20F. DrugWatch: FDA issues safety alert for leukemia drug; Over the counter asthma inhaler returns to the market; New warning for the multiple sclerosis drug alemtuzumab
20G. New acute symptoms in older adults with cognitive impairment: What should family caregivers do? [Study findings support targeted interventions that facilitate early recognition and appropriate action]
20H. The unique life and work of Judith Scott (
20I. Type 2 diabetes: A pharmacologic update [A review of established and newer agents, as well as combination therapies, used to treat this prevalent condition]
20J. Using a fall prevention checklist to reduce hospital falls: Results of a quality improvement project
20K. Journalwatch: Mortality and readmission rates at top-ranked vs. nonranked hospitals; Early symptoms may help identify patients at high risk for psychosis; RN shortages negatively impact patient safety; Communication intervention improves patient safety
20L. Clarifying the confusion of arterial blood gas analysis: Is it compensation or combination?
20M. The nursing voice on the global stage [Nursing is influencing global health policy and aligning with global health priorities]
20N. To recruit more men, rebrand nursing as ‘masculine’? Or just stop oversimplifying the profession
20O. An evidence-based approach to precepting new nurses [Lessons learned from the implementation of a structured preceptor development program]
20P. Linda Burnes Bolton: The best attracts the best [Investing in nursing staff to achieve five consecutive years of Magnet status]
20Q. Reflections: Mr. Blue and his six cats [A nurse learns what it means to trust her gut]


21. 2019 HiNZ Conference
Date: 19-22 November 2019
Venue: Claudelands, Hamilton, New Zealand
More information:

22. Celebrating Sir David Skeggs's The Health of the People
: Wednesday 17th April: 6.00–8:00 pm (doors open 5.30 pm)
Venue: National Library of New Zealand, Wellington
National health outbreaks such as the 2016 Havelock North campylobacteriosis outbreak and the recent measles outbreak highlight weaknesses in our country’s health infrastructure. New Zealand must, Skegg explains, invest more in public health and find the political will needed to oppose the forces that damage health: we neglect public health at our peril...
More information:

News – National

23. Smoking pot vs tobacco: What science says about lighting up
ODT – 8 April 2019
As more states in the US make it legal to smoke marijuana, some government officials, researchers and others worry what that might mean for one of the country's biggest public health successes : curbing cigarette smoking. Though there are notable differences in health research findings on tobacco and marijuana, the juxtaposition strikes some as jarring after generations of Americans have gotten the message that smoking endangers their health.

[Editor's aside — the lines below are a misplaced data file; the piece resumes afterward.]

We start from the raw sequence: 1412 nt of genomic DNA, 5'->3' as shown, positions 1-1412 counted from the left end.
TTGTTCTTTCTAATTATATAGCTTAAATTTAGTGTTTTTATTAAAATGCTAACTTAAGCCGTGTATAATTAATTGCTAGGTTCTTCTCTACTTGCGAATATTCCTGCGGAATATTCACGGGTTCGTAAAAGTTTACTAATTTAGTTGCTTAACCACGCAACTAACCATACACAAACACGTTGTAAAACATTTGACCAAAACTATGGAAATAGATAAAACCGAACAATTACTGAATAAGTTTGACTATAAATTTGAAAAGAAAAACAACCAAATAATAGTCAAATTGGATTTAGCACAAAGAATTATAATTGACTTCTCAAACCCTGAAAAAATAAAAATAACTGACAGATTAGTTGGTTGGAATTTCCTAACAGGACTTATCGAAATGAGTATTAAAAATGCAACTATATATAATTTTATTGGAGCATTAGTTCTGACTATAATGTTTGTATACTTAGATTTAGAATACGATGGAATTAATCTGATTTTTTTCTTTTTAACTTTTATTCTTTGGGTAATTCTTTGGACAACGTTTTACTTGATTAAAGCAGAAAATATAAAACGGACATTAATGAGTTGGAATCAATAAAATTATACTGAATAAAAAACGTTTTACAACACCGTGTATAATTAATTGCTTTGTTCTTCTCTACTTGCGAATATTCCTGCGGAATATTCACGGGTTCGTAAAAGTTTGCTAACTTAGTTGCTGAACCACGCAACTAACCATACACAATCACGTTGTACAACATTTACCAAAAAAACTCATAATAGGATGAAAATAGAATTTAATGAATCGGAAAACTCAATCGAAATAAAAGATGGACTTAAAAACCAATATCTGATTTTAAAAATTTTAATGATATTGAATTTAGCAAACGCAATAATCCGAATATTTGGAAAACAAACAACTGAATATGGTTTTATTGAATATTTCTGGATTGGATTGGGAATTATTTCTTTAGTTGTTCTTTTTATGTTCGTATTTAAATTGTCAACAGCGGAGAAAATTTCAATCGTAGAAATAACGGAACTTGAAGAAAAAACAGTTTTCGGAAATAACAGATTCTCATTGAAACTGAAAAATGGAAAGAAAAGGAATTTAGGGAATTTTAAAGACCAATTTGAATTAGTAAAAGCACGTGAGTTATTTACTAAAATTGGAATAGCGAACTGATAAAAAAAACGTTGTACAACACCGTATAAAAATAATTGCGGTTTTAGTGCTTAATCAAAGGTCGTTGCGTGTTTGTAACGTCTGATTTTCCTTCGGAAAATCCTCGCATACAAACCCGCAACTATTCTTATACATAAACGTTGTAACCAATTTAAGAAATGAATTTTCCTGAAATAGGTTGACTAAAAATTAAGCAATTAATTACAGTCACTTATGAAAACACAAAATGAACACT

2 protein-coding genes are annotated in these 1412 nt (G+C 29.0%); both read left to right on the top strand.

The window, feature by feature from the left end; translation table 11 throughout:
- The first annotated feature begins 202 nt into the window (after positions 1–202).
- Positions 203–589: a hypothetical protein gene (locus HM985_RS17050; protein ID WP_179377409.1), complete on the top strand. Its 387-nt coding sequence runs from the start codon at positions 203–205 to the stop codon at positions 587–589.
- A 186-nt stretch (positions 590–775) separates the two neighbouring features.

24. Pharmac - About our role in device management
The Government decided in 2012 to seek the benefits of expanding PHARMAC’s role to include managing DHB hospital medical devices.
Eventually, this will mean that:
PHARMAC will decide which devices are publicly funded to get the best possible health outcomes Each DHB will decide what devices they use to deliver local services, choosing the most appropriate from a national medical devices list that PHARMAC will manage
PHARMAC would manage a process to consider access to items outside the list when exceptional circumstances require this.
Current consultation: Managing fairer access to hospital medical devices - closes 28 June 2019

25. C-section babies to be fed mum's bacteria in NZ study
Newshub – 8 April 2019
Scientists are set to investigate the role of mothers' bacteria in babies' early health. The University of Auckalnd's Liggins Institute will give one half of twin babies born by C-section the vaginal bacteria they would pass through in a natural birth, but miss out on.

26. Greater flexibility needed by Pharmac to fund new medicines, including cancer drug – expert
TVNZ – 8 April 2019
The fight continues in New Zealand for funding of a life-prolonging drug that targets advanced breast cancer, even as the UK and Australia make moves to have it funded overseas. Ibrance, which extends life expectancy for breast cancer patients and may improve a woman’s chance of survival, is currently lacking funding in New Zealand due to Pharmac's funding process, health economics consultant Richard Milne said on TVNZ1's Breakfast this morning.

27. Staff ready to open their arms and hearts to patients in the new Nelson Tasman Hospice
Stuff - Apr 05 2019
After 18 months of construction and $11.5 million later, the new Nelson Tasman Hospice is ready to welcome its first patients. Staff are currently moving into the new purpose-built hospice in Stoke, a project which has largely been funded by donations from the community.

News – International

28. Rapid flu test could save lives and slash needless hospital admissions, study finds
The Age – April 7, 2019
A new flu test which is able to detect the most common strains of influenza within two hours could save lives and help stop the spread of the viral infection, Australian researchers say. The rapid Polymerase Chain Reaction (PCR) swab test can produce an influenza diagnosis up to 24 hours quicker than a conventional flu test

29. Parents who fail to vaccinate allow the return of measles
Sydney Morning Herald – 8 April 2019
Once thought to be disappearing from our industrialised world, measles is now re-emerging and revealing itself to be one of the most persistent of human viruses. There is little doubt that failure to vaccinate is taking a huge toll around our world.

30. Poor diet biggest risk factor for early deaths worldwide
Medical News Today - 5 April 2019
A major study has found that unhealthful eating is responsible for more deaths worldwide than any other risk factor, including smoking